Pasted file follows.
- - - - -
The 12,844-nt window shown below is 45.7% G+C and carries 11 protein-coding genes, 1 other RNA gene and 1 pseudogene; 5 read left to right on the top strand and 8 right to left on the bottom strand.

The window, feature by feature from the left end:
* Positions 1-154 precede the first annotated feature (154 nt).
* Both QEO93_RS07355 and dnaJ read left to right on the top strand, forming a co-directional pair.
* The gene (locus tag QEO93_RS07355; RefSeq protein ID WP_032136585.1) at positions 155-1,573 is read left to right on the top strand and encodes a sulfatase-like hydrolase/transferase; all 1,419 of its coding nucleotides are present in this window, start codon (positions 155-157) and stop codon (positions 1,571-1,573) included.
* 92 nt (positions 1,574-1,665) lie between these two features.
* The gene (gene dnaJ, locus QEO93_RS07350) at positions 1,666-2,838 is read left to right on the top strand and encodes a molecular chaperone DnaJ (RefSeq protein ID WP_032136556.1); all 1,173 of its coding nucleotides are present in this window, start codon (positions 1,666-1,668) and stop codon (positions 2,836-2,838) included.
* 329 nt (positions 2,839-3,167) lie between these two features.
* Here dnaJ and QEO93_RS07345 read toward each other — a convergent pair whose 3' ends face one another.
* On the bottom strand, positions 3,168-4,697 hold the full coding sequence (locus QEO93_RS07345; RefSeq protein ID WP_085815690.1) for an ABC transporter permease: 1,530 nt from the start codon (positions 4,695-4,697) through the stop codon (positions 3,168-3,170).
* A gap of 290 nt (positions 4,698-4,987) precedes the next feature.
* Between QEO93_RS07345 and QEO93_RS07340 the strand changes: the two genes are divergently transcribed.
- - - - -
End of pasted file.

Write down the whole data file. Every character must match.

The 12,844-nt window shown below is 45.7% G+C and carries 11 protein-coding genes, 1 other RNA gene and 1 pseudogene; 5 read left to right on the top strand and 8 right to left on the bottom strand.

The window, feature by feature from the left end:
* Positions 1-154 precede the first annotated feature (154 nt).
* Both QEO93_RS07355 and dnaJ read left to right on the top strand, forming a co-directional pair.
* The gene (locus tag QEO93_RS07355; RefSeq protein ID WP_032136585.1) at positions 155-1,573 is read left to right on the top strand and encodes a sulfatase-like hydrolase/transferase; all 1,419 of its coding nucleotides are present in this window, start codon (positions 155-157) and stop codon (positions 1,571-1,573) included.
* 92 nt (positions 1,574-1,665) lie between these two features.
* The gene (gene dnaJ, locus QEO93_RS07350) at positions 1,666-2,838 is read left to right on the top strand and encodes a molecular chaperone DnaJ (RefSeq protein ID WP_032136556.1); all 1,173 of its coding nucleotides are present in this window, start codon (positions 1,666-1,668) and stop codon (positions 2,836-2,838) included.
* 329 nt (positions 2,839-3,167) lie between these two features.
* Here dnaJ and QEO93_RS07345 read toward each other — a convergent pair whose 3' ends face one another.
* On the bottom strand, positions 3,168-4,697 hold the full coding sequence (locus QEO93_RS07345; RefSeq protein ID WP_085815690.1) for an ABC transporter permease: 1,530 nt from the start codon (positions 4,695-4,697) through the stop codon (positions 3,168-3,170).
* A gap of 290 nt (positions 4,698-4,987) precedes the next feature.
* Between QEO93_RS07345 and QEO93_RS07340 the strand changes: the two genes are divergently transcribed.